Illinois budget | St. Louis Public Radio

Illinois budget

When out campaigning, Governor Bruce Rauner has been making big claims about lowering taxes. But there was little follow-through in Wednesday's budget proposal.

Students get ready for a violin class taught by Philip Tinge at Sister Thea Bowman Catholic School in East St. Louis.
File photo | Carolina Hidalgo | St. Louis Public Radio

Sister Thea Bowman Catholic School in East St. Louis is one of hundreds of private schools in Illinois that could see a financial boost from the state’s new tax credit scholarship program.

More than 90 percent of the families who send their children to the school fall below the federal poverty line of $24,600 for a family of four. That gives them top priority to receive a scholarship.

Although children from low-income families get priority,  if Illinois follows the pattern of other states with similar programs, most of the tax credit scholarships will go to middle-class families.

Illinois governor signs sweeping school funding changes

Aug 31, 2017
File photo | WUIS Radio

Illinois Gov. Bruce Rauner on Thursday signed into law sweeping changes to the way the state funds schools, calling it a historic day that will bring "more equality, more fairness and better opportunity for all the students of Illinois."

Besides distributing state aid more equitably, the long-sought deal the Legislature approved this week gives districts more flexibility on state mandates, allows residents in well-funded districts to reduce their property taxes and creates a new tax credit for donations to private school scholarships.

Illinois’ school formula passes, giving 800-plus public districts more money

Aug 28, 2017
Rici Hoffarth | St. Louis Public Radio

Updated at 3:45 p.m. Aug. 29 with comment from Belleville superintendent — Illinois’ school funding overhaul fight is all but over thanks to Tuesday’s 38-13 Senate vote.

Republican Gov. Bruce Rauner has said he’ll quickly sign the plan, which will increase aid to more than 800 public school districts. Already, schools haven't received two payments from the state due to the delay in instituting the new funding mechanism.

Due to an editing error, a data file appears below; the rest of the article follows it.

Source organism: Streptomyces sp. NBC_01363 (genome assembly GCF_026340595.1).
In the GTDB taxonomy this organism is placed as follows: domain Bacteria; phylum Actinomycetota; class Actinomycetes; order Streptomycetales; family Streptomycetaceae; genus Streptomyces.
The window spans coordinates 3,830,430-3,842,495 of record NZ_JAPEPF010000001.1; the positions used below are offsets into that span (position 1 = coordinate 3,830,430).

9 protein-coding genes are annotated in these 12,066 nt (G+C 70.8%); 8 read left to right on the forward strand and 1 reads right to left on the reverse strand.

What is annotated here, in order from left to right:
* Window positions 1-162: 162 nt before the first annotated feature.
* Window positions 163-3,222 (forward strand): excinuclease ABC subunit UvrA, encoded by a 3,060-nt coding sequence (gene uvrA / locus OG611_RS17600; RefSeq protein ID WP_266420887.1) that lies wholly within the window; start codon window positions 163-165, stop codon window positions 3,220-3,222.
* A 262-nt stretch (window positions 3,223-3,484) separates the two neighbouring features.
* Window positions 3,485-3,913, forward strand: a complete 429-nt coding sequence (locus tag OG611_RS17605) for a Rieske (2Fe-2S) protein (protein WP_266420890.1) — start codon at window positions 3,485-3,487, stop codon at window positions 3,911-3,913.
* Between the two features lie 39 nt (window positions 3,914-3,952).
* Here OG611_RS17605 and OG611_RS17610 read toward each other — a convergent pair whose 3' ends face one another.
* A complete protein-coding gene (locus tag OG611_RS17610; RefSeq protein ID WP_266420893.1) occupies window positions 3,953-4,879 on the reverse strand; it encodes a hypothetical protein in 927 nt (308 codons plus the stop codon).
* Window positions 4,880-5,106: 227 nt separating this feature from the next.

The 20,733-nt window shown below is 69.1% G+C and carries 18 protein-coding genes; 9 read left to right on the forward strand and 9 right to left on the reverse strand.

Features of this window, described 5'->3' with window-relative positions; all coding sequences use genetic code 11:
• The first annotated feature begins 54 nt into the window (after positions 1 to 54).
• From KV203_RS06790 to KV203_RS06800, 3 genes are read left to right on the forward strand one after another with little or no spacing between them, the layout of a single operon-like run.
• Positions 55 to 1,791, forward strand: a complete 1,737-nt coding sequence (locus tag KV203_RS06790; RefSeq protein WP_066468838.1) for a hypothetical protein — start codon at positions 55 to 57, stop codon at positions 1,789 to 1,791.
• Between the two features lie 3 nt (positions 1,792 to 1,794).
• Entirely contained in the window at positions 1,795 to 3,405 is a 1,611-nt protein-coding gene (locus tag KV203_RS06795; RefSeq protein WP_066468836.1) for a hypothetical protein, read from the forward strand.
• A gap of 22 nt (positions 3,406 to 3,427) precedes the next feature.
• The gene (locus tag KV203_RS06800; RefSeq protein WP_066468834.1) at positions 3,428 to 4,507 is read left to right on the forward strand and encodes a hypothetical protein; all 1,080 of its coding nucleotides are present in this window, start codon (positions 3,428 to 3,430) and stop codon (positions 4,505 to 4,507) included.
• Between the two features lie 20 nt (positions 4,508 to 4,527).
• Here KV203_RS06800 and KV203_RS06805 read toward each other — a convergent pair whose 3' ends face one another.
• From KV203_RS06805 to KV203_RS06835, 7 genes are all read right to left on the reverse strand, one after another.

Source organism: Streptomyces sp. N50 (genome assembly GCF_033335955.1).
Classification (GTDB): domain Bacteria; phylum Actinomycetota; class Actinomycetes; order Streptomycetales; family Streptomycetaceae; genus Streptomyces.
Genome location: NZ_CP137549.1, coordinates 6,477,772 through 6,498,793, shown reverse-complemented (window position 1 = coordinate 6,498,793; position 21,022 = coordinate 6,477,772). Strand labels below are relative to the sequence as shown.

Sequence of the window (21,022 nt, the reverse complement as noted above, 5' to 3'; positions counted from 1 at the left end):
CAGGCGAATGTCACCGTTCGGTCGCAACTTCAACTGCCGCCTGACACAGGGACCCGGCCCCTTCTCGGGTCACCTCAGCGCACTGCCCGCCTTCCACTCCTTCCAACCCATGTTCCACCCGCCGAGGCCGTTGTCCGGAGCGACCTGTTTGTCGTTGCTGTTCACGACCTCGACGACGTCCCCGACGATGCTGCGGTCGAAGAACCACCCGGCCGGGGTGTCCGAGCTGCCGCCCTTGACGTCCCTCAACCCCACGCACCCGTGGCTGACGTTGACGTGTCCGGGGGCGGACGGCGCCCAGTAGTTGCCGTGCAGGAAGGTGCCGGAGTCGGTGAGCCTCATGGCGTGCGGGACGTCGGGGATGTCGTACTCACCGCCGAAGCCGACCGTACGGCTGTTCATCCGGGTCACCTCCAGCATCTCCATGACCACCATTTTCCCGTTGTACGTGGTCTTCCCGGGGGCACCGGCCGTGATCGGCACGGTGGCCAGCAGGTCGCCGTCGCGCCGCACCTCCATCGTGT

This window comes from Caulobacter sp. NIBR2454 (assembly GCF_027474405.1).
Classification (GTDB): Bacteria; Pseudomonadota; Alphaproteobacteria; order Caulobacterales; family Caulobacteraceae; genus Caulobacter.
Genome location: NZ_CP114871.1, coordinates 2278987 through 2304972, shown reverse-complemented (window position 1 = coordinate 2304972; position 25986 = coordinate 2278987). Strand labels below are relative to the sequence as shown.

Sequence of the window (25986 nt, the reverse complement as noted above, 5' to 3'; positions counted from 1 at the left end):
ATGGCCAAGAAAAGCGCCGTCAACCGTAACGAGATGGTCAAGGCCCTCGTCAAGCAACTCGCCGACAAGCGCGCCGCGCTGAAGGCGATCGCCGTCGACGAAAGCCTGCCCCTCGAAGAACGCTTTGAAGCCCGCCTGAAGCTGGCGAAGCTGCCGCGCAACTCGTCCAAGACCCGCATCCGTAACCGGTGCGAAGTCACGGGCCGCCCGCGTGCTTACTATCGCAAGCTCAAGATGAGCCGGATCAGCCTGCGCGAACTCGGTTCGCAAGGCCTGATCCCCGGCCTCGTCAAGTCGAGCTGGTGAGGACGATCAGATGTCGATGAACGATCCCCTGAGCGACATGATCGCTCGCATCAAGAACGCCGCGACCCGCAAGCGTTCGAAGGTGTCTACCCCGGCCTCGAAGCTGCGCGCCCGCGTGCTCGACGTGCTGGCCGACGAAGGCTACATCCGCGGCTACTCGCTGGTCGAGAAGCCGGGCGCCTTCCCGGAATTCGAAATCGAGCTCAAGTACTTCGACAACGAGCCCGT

Comptroller To Rauner: Get Going On Backlog

Aug 8, 2017

Illinois Comptroller Susana Mendoza is urging Gov. Bruce Rauner to step up the pace in dealing with the state’s debt.

Students walk through the campus of Southern Illinois University-Edwardsville in the Spring of 2017.
Provided | SIUE

Southern Illinois University-Edwardsville is planning to boost salaries, launch new academic programs and continue renovating buildings thanks to lawmakers finally passing a state budget.

The school even expects to receive the $15 million it loaned the Carbondale campus by the end of August.

Kids sitting on the floor in a classroom
Phil Roeder | Flickr

Illinois passed a budget Thursday for the first time since 2015, and is giving more money to education than in previous spending plans.

But several years of prorated and delayed state aid have forced K-12 school districts in St. Clair and Madison counties to cut staff, increase class sizes, take on debt and deplete cash reserves. And, like the state’s finances, it’s going to take time for districts to bounce back.

The Illinois State Capitol.
J. Stephen Conn | Flickr

On our Friday “Behind the Headlines" segment, we take a look at a top news story from the week. This week, we turned our attention to the Illinois budget and, then, to Missouri Gov. Eric Greitens' actions this week. 

Illinois lawmakers override Rauner's budget veto, but state's finances still broken

Jul 6, 2017
Illinois Gov. Bruce Rauner
File photo | WUIS Radio

Illinois broke its long-running budget stalemate Thursday when the House followed in the Senate's footsteps by voting 74-37 to override Gov. Bruce Rauner's veto. Both Democrats and Republicans backed the measure.

Without a budget for two years, Illinois racked up billions in unpaid bills and had to significantly cut funding to social services and education. The $36 billion spending plan for the 2017-2018 fiscal year, retroactive to Saturday, is paired with a $5 billion increase in income taxes. 

The Illinois State Capitol.
J. Stephen Conn | Flickr

Even though the Illinois House overrode Republican Gov. Bruce Rauner’s budget veto Thursday — leading to a budget for the first time in more than two years — the state’s schools may still be in a pickle.